The regiment was never up to its maximum of twelve hundred men, but there may have been eight or nine hundred soldiers and as many horses. The property of the companies—saddles, equipments, arms, ammunition, and forage—together with the personal luggage of the officers, made the trains very heavy, and we travelled slowly. We were a week or more on the route. Our days were varied by the long stops necessary to water the horses, and occasionally to take them out of the cars for exercise. My husband and I always went on these occasions to loose the dogs and have a frolic and a little visit with our own horses. The youth and gamins of the village gathered about us as if we had been some travelling show. While on the journey one of our family had a birthday. This was always a day of frolic and fun, and even when we were on the extreme frontier, presents were sent for into the States, and we had a little dinner and a birthday cake. This birthday that came during the journey, though so inopportune, did not leave utterly without resources the minds of those whose ingenuity was quickened by affection. The train was delayed that day for an unusually long time; our colored cook, Mary, in despair because we ate so little in the "twenty-minutes-for-refreshments" places, determined on an impromptu feast. She slyly took a basket and filled it at the shops in the village street. She had already made friends with a woman who had a little cabin tucked in between the rails and the embankment, and there the never absent "eureka" coffee-pot was produced and most delicious coffee dripped. Returning to the car stove, which she had discovered was filled with a deep bed of coals, she broiled us a steak and baked some potatoes. The general and I were made to sit down opposite each other in one of the compartments. A board was brought, covered with a clean towel, and we did table-legs to this impromptu table. We did not dare move, and scarcely ventured to giggle, for fear we should overturn the laden board in our laps. For dessert, a large plate of macaroons, which were an especial weakness of mine, was brought out as a surprise. Mary told me, with great glee, how she had seen the general prowling in the bakers' shops to buy them, and described the train of small boys who followed him when he came back with his brown paper parcel. "Miss Libbie," she said, "they thought a sure enough gen'l always went on horseback and carried his sword in his hand."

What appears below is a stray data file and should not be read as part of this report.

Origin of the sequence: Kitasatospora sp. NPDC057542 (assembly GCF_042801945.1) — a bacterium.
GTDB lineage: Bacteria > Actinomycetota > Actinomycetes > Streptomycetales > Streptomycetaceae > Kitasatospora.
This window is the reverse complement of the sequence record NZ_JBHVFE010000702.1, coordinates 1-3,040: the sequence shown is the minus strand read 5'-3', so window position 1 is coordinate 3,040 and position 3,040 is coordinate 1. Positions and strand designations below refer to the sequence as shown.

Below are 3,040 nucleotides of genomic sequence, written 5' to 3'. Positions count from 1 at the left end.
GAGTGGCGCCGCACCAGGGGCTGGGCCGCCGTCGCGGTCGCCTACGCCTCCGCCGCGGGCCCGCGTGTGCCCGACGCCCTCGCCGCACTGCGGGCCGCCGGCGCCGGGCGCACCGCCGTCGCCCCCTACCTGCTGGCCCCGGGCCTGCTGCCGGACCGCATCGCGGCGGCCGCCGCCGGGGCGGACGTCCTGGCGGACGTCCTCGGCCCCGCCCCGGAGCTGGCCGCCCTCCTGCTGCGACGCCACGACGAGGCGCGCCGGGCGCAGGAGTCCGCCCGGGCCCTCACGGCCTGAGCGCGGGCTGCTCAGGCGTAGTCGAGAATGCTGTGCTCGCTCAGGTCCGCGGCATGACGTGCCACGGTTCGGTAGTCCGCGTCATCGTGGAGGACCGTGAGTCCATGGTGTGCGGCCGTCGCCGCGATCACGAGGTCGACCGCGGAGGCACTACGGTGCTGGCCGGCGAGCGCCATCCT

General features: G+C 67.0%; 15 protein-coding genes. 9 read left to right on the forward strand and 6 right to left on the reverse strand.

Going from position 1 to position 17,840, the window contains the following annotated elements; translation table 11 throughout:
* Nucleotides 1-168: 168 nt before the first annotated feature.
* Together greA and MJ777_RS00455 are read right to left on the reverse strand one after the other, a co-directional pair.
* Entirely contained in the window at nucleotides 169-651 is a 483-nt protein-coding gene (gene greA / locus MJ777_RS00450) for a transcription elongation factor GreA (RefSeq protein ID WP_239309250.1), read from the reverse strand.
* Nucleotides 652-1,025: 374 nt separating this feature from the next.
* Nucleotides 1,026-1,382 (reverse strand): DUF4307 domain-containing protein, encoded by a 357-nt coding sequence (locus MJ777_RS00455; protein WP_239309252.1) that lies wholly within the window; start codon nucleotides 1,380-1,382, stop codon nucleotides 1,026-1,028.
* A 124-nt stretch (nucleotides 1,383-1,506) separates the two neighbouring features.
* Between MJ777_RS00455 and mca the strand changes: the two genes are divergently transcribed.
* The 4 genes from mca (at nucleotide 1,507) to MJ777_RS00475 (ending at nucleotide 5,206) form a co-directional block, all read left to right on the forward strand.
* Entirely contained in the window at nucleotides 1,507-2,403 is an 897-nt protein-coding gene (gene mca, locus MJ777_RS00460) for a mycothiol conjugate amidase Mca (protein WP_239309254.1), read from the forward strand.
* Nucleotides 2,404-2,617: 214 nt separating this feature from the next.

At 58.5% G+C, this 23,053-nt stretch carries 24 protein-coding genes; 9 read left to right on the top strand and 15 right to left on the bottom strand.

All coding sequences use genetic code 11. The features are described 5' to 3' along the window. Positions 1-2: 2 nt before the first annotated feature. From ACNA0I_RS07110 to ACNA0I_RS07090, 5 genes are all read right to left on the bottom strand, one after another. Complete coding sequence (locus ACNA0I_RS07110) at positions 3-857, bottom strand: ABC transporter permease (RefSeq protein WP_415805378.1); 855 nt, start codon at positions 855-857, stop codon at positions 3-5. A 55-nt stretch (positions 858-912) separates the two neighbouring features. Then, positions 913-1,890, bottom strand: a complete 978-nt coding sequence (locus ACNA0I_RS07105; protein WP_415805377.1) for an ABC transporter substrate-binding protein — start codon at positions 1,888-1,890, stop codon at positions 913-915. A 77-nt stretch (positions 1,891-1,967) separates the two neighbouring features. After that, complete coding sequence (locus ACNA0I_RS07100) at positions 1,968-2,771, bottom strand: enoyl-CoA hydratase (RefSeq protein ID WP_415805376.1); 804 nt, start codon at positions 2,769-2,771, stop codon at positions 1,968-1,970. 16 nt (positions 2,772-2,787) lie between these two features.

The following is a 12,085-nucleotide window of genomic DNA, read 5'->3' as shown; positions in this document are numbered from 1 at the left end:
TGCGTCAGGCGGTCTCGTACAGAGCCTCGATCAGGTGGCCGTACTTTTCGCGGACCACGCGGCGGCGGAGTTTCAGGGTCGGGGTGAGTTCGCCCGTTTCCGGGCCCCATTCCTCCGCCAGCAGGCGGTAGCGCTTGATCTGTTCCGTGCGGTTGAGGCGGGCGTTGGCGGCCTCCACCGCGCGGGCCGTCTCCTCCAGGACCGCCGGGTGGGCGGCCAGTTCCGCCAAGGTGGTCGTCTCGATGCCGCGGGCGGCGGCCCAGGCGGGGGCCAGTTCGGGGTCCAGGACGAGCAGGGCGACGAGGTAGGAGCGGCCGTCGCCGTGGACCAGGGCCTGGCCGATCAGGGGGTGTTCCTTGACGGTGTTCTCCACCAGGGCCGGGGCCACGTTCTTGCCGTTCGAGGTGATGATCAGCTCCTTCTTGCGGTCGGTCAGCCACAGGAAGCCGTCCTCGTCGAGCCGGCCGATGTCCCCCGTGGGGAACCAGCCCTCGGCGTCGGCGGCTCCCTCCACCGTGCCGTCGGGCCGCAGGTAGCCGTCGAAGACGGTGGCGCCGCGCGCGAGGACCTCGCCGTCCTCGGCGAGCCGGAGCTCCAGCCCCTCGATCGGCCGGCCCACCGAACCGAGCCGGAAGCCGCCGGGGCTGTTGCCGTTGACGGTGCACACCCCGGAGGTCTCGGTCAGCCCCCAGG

We were so hungry we scarcely realized that we were anything but the embodiment of picturesque grace. No one could be otherwise than awkward in trying to cut food on such an uncertain base, while Mary had taken the last scrap of dignity away from the general's appearance by enveloping him in a kitchen towel as a substitute for a napkin. With their usual independence and indifference to ceremony, troops of curious citizens stalked through the car to stare at my husband. We went on eating calmly, unconscious that they thought the picture hardly in keeping with their preconceived ideas of a commanding officer. When we thanked Mary for our feast, her face beamed and shone with a combination of joy at our delight and heat from the stove. When she lifted up our frugal board and set us free, we had a long stroll, talking over other birthdays and those yet to come, until the train was ready to start.